Chicago is a beautiful city, clean, vibrant and for the week of the annual American Academy of Ophthalmology meeting it was sunny and charming. The meeting was complemented by a wide range of social activities, highest among them fine dining each evening. The food was magnificent and I had the excellent fortune of dining one night at Les Nomades, perhaps the finest French restaurant I’ve visited outside of France itself.
But that is a sidelight to the real work of the week, the Academy meeting and the very wide scope of ophthalmology. The size and breadth of the meeting was staggering, but the highest interest seemed to be devoted to the femtosecond laser systems for cataract surgery which are very interesting, but I do not see as being ready for general use yet. Alcon has obtained the LenSx system, which looks like it needs quite a bit more work before it’s ready for release. LensAR and OptiMedica both have systems which are not as far along in regulatory, but seem to be more sophisticated in imaging and treatment delivery systems. We’ll watch with interest as these systems move towards the marketplace.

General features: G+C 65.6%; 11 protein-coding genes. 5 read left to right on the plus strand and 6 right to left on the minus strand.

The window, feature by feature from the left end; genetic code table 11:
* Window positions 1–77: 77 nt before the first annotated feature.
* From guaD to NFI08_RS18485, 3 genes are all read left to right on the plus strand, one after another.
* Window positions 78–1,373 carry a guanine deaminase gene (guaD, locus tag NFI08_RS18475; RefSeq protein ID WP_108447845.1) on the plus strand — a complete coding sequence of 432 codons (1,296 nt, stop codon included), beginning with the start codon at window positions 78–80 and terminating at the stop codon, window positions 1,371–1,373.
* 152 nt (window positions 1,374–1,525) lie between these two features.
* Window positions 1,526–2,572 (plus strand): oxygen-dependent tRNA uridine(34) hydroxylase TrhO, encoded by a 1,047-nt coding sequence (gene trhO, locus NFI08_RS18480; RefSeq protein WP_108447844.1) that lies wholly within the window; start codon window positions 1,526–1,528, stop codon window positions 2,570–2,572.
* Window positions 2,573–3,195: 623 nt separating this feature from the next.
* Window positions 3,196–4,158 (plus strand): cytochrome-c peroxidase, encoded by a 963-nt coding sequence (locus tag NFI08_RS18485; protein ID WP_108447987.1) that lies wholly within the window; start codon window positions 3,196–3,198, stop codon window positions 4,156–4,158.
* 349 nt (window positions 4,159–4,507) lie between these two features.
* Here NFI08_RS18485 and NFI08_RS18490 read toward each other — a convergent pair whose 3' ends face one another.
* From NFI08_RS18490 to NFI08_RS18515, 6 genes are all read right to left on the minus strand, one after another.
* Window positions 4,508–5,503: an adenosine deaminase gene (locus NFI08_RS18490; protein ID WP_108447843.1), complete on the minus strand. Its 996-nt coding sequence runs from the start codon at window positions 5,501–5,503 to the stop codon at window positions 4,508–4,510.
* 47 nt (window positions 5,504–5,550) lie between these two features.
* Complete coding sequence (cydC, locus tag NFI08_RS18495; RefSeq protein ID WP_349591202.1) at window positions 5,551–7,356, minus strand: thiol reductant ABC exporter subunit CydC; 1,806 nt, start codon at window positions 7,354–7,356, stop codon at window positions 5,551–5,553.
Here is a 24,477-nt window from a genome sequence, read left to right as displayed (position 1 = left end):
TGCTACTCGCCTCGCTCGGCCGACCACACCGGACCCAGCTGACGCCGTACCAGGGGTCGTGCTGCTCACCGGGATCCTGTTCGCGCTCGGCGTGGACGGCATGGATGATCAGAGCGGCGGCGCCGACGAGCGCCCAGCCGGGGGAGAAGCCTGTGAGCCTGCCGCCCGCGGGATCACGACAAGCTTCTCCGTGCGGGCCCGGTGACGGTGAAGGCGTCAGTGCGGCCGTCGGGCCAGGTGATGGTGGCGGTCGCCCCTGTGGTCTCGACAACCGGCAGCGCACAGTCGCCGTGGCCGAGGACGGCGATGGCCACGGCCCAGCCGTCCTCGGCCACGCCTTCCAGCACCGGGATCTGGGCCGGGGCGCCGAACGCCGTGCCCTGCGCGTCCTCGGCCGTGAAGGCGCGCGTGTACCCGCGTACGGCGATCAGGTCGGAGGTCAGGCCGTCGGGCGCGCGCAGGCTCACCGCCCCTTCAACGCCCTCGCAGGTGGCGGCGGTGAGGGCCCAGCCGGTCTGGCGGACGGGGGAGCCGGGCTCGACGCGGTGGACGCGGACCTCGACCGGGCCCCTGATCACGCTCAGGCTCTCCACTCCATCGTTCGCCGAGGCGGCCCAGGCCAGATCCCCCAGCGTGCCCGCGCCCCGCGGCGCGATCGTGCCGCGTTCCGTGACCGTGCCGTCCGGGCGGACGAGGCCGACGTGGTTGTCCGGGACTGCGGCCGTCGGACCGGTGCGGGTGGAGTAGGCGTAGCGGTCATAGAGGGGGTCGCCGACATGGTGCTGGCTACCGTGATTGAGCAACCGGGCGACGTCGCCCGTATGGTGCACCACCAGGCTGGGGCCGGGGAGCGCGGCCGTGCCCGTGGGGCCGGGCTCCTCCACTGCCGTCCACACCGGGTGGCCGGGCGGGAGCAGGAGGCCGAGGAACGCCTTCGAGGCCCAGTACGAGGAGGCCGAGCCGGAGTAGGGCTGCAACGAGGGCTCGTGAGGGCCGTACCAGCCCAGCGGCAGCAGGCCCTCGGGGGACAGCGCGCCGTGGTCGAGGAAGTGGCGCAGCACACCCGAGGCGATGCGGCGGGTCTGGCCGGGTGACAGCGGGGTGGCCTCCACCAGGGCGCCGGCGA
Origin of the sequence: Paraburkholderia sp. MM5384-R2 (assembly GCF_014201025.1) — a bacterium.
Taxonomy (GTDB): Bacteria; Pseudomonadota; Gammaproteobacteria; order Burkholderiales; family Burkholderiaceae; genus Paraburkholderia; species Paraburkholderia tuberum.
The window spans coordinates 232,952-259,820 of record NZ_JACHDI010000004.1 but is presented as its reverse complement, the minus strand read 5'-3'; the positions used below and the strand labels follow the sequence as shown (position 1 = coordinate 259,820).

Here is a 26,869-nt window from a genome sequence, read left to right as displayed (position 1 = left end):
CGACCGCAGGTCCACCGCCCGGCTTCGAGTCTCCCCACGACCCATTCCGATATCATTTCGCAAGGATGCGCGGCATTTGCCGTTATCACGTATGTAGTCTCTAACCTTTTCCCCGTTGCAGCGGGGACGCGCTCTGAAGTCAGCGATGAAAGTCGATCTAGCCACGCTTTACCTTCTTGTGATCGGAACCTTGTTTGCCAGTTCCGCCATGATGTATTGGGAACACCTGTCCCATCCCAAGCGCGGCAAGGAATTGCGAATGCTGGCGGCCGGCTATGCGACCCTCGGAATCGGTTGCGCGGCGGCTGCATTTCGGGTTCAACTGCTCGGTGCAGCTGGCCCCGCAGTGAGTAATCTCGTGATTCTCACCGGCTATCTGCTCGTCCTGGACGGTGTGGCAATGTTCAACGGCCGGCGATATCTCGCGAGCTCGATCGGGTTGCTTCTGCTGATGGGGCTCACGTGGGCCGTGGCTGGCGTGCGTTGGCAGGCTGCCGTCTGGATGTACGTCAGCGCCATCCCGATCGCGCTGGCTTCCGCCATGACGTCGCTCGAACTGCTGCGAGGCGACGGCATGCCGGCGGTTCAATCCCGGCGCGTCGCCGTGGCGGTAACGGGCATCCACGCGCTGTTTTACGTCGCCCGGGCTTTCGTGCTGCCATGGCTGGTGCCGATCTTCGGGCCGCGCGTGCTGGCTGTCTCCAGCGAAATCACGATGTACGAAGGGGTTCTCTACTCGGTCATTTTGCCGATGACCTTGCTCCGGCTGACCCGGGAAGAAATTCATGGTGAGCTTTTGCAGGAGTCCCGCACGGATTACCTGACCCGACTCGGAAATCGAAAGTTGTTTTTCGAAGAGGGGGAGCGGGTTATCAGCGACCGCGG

Glaucoma surgery was also high in interest and it appears Canaloplasty has finally taken its place among the primary surgical interventions. The three- year results are excellent, both in IOP drop and in stability. A tremendous advantage is that it improves normal outflow without punching any holes in the eye – which gives it a significant attractiveness compared to trabeculectomy or any of the tiny shunt devices. A hole in the eye lets fluid out, but it also causes inflammation and lets bacteria in, both unattractive sequelae.